A Saudi-led coalition has blamed an airstrike that killed more than 140 people at a funeral ceremony in Yemen on "erroneous information" received from a "party" affiliated with the country's embattled government.
The airstrike, which struck the capital of Sanaa Oct. 8., was one of the deadliest single attacks in the country's civil war, a U.N. official said, and was condemned by the U.N. and others.
The Joint Incidents Assessment Team, set up by the coalition, said "a party affiliated with the Yemeni Presidency of the General Chief of Staff passed on erroneous information that there was a gathering of armed Houthi leaders in a known location in Sana'a, and insisted that the location be targeted immediately as a legitimate military target."
The team in a statement released by the Saudi embassy in Washington, D.C. Saturday also said that an air operations center in Yemen carried out a "close-air-support mission" without proper authorization from the coalition.
Yemen is in the midst of a civil war between Shiite Houthi fighters and forces loyal to President Abed Rabbo Mansour Hadi. Houthis seized Sanaa in September of 2014.
Saudi Arabia, which supports Hadi's government, began conducting airstrikes in Yemen in March of 2015, when the conflict intensified. The Houthis are alleged to be backed by Iran, Saudi Arabia's rival.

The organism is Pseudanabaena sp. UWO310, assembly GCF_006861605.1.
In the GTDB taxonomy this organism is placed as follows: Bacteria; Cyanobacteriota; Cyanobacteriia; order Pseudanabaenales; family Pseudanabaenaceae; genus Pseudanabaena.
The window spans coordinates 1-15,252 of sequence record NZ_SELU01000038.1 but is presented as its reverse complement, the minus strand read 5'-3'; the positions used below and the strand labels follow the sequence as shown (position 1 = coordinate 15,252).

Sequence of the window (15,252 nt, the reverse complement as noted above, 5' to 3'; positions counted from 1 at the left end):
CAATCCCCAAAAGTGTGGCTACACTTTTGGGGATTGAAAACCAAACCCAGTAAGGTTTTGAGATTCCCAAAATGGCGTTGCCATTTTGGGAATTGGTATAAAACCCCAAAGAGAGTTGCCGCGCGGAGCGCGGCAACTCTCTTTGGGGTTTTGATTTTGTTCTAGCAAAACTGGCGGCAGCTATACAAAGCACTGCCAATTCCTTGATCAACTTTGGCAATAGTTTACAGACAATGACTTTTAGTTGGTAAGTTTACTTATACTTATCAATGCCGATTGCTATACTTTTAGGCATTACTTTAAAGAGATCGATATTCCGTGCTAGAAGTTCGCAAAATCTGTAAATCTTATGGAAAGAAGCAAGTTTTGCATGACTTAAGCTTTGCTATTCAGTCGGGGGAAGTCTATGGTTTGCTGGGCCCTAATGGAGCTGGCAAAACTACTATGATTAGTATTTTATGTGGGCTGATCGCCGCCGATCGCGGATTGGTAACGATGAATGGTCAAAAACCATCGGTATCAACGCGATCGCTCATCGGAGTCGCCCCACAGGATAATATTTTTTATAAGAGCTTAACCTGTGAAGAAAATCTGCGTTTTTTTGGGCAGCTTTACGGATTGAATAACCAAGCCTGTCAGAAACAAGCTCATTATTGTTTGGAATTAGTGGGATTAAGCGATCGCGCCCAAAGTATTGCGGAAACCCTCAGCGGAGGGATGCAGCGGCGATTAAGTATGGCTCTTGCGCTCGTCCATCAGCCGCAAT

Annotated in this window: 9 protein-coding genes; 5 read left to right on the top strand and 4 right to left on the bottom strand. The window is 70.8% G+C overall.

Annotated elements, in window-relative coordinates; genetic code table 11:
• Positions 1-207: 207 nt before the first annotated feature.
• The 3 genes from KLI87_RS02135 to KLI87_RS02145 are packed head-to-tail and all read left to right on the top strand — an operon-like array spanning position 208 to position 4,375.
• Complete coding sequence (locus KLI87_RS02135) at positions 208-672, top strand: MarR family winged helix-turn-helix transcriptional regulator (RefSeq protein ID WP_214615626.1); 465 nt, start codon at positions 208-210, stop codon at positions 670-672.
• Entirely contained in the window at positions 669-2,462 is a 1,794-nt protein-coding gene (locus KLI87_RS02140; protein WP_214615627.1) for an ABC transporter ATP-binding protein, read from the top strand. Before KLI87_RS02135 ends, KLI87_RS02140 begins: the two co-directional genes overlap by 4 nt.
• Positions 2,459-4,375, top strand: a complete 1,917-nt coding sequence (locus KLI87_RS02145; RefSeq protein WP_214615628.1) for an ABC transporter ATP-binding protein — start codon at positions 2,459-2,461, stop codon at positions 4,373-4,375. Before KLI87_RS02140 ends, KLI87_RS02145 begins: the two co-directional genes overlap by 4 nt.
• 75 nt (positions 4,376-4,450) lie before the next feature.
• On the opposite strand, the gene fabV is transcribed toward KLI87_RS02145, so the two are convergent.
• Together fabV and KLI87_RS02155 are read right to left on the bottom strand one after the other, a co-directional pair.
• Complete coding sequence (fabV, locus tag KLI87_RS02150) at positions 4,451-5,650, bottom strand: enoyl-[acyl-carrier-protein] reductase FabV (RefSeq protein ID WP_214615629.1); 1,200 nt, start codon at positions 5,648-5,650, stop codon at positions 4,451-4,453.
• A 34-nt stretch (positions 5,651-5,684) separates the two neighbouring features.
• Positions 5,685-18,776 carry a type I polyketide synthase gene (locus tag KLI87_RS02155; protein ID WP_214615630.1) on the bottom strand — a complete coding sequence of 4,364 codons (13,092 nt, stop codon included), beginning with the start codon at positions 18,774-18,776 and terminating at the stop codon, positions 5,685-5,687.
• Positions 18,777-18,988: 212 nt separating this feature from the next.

The coalition said in a statement on Saudi Arabia's state-run news agency that it accepted the results of the investigation and regrets the attack.
"The coalition command expresses its regret at this unintentional incident and the ensuing pain for victims' families," the statement on the Saudi Press Agency said.
The airstrike on the funeral gathering was condemned by the United Nations Commissioner on Human Rights as "outrageous" and the strike caused the U.S. to announce an "immediate review" of its support for the Saudi-led campaign.
"JIAT has found that because of non-compliance with Coalition rules of engagement and procedures and the issuing of incorrect information, a Coalition aircraft wrongly targeted the location, resulting in civilian deaths and injuries," the statement from the JIAT said.
More than 4,000 civilians have been killed since the conflict in Yemen intensified in March of 2015 the Office of the U.N. Commissioner on Human Rights said Monday.
The U.S. early Thursday Yemen time conducted airstrikes against radar facilities after missiles were fired at a U.S. Navy destroyer in international waters off the coast.
The USS Mason late Saturday was again targeted by at least one cruise missile, officials said. None of the missiles struck the ship.